On a personal level, Poe’s words remind me that all the eloquence in the world will not hide lack of personal experience.  “I know how you feel” is an insult if you really don’t. Better to just be there and let people feel  however they need to around you. In the long run it is much more rewarding and appreciated.

10). You don’t need this list. Everything on here, you either have already learned, or will already learn, by yourself. All you’ve gotta do is pay attention.

There you have it. My hundredth post, for my fiftieth birthday. Yay me. Here’s a song to celebrate.

Oh, just one more thing:  Dignity in age is a good thing, a blessed thing, a graceful thing, a sign to all that no matter the circumstance all of life is good and to be lived. Not just the first, for that turns the rest into drudgery.  Not just the middle, for that denies one both learning joy and sorrow in youth and appreciating such learning in age. Not just the last, because it may not be long enough to do all we need.  Live all of it, right now. Every moment. All of it.

Now can we please move on? 🙂


The great epiphany of our time (maybe)… January 12, 2014

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I’ve written about WalMart before, pretty darn recently in fact, and there’s nothing I can tell you about them as a store you don’t already know or haven’t heard, especially if you love or loathe Duck Dynasty.  Apparently one of the first things the Robertsons did when A&E gave them their first paycheck was buy 37% of WalMart.  You can’t escape them. Not in the clothing section. Not in the food section. Not in the nail care salon. Not in the Valentine’s Day cards!  In the blessed name of Esther Howland, WHO thought the Duck Dynasty dudes on Valentine’s Day cards was a good idea?

Until last Tuesday, there was nothing about people who shop at WalMart, me included, I could have told you that you didn’t already know. That has changed. My wife Karen and I have been enlightened, and I would be the most irresponsible of souls not to share it with you.

Last Tuesday, after getting our eyes checked, we went there to get glasses, naively thinking  we could get a good deal.  They’ve been advertising scratch-resistant, glare-resistant lenses quite a bit of late. We need these. Who doesn’t? And this was WalMart, the land of $9.00 frames, how could we go wrong?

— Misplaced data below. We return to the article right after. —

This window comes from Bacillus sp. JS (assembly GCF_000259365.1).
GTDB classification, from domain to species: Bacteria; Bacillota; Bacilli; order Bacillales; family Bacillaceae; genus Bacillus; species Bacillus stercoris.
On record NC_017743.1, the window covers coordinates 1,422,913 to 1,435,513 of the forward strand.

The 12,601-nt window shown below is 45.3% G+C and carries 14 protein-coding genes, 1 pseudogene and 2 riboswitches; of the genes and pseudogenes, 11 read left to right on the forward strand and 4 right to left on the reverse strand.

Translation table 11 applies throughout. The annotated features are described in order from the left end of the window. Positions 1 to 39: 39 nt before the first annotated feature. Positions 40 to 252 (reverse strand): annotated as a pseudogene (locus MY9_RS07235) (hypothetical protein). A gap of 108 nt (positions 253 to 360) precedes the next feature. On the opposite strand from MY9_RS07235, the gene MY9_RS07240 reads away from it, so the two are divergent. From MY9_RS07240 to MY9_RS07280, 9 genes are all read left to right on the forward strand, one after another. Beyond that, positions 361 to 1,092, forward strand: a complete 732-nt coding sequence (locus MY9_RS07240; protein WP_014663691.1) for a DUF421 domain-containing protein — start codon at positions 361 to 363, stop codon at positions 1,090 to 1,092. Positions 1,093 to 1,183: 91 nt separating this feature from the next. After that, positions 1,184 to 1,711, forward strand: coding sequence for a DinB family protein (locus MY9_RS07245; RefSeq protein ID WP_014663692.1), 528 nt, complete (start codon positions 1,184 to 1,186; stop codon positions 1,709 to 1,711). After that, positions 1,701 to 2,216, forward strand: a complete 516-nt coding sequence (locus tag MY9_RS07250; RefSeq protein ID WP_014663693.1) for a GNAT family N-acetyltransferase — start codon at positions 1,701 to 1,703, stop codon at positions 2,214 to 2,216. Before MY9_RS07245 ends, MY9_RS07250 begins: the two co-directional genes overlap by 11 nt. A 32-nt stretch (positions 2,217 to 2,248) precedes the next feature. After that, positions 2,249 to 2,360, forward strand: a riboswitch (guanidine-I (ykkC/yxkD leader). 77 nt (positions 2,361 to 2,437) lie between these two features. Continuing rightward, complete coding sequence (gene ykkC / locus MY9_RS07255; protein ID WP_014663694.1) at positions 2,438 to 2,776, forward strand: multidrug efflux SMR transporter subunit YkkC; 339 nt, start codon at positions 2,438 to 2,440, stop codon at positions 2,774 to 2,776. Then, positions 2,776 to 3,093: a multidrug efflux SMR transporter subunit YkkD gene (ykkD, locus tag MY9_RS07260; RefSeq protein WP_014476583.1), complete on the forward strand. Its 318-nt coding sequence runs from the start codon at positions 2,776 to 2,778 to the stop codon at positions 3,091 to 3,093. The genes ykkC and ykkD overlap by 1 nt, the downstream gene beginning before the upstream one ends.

Well, it seems, when one orders lenses at WalMart, one sees the concept of Good-Better-Best taken to a unique and heretofore uncharted territory, at least in my personal experience buying glasses:  how much you’re willing to pay for the privilege of peripheral vision.

I’m not kidding. For the lenses we wanted, we had three choices. The first choice, for the least money, was perfect center-focused vision, but “slight blurriness” looking either to the left or the right. The second, for more money, was the same perfect center-focused vision but “less blurriness” looking left or right. The third, for the most money, was “no blurriness” looking left or right–totally corrected peripheral vision, as far as the lenses would allow.

I cannot remember having a pair of glasses, at any price, where peripheral vision was an option until seeing this.  Yet at WalMart, it is. And not a cheap one, mind you.

But that’s not the epiphany I promised you.

This is.

For the first time ever, I understand why at every crowded WalMart I’ve had the displeasure of enduring, people practically bounce off each other so much.

It’s not the narrow aisles.

It’s not the stuff you need being placed so far apart, you have to rush through the store to make sure you don’t forget something.

It’s not the bandwidth of the average WalMart customer, a slice of Americana if ever was, being lower than anyone else. (Awful insulting, that common viewpoint, but that’s another entry.)

It’s because they have no peripheral vision!!  Because guess where they’re buying their glasses?!

Ponder that one until my next entry, ‘k?

See ya.

I hope. 😉

The perils of renovating your head January 5, 2014

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Here’s some theme music for this entry.  It’s been in the back of my mind all week, may as well put it at the front of yours.  It’s Dire Straits, at least you know it’s good:

Yes–alert the media, warn the children, spay and neuter the pets, I’m back.  Still working on projects–it takes time to make a quality Butterfield Fishing Show!– but I’ll make the effort to be a more frequent poster.

It takes time to rewrite a novel, too, another one of my projects that I mentioned near the end of last post, and I’m learning the hard way why most writers simply don’t do it.  It’s just like renovating your house, only you’re doing it to your head… and your head doesn’t like it. Not one bit. Not one little bit.  There’s a reason PBS doesn’t have a hit show called This Old Book. 

See, when you do any kind of home renovation, simple as painting or complex as remodeling, you run into… surprises.  Surprises varying from anything just needing to be covered up, to requiring you gut the entire room like a fish. You sigh, you cuss, you redo the budget, you deal.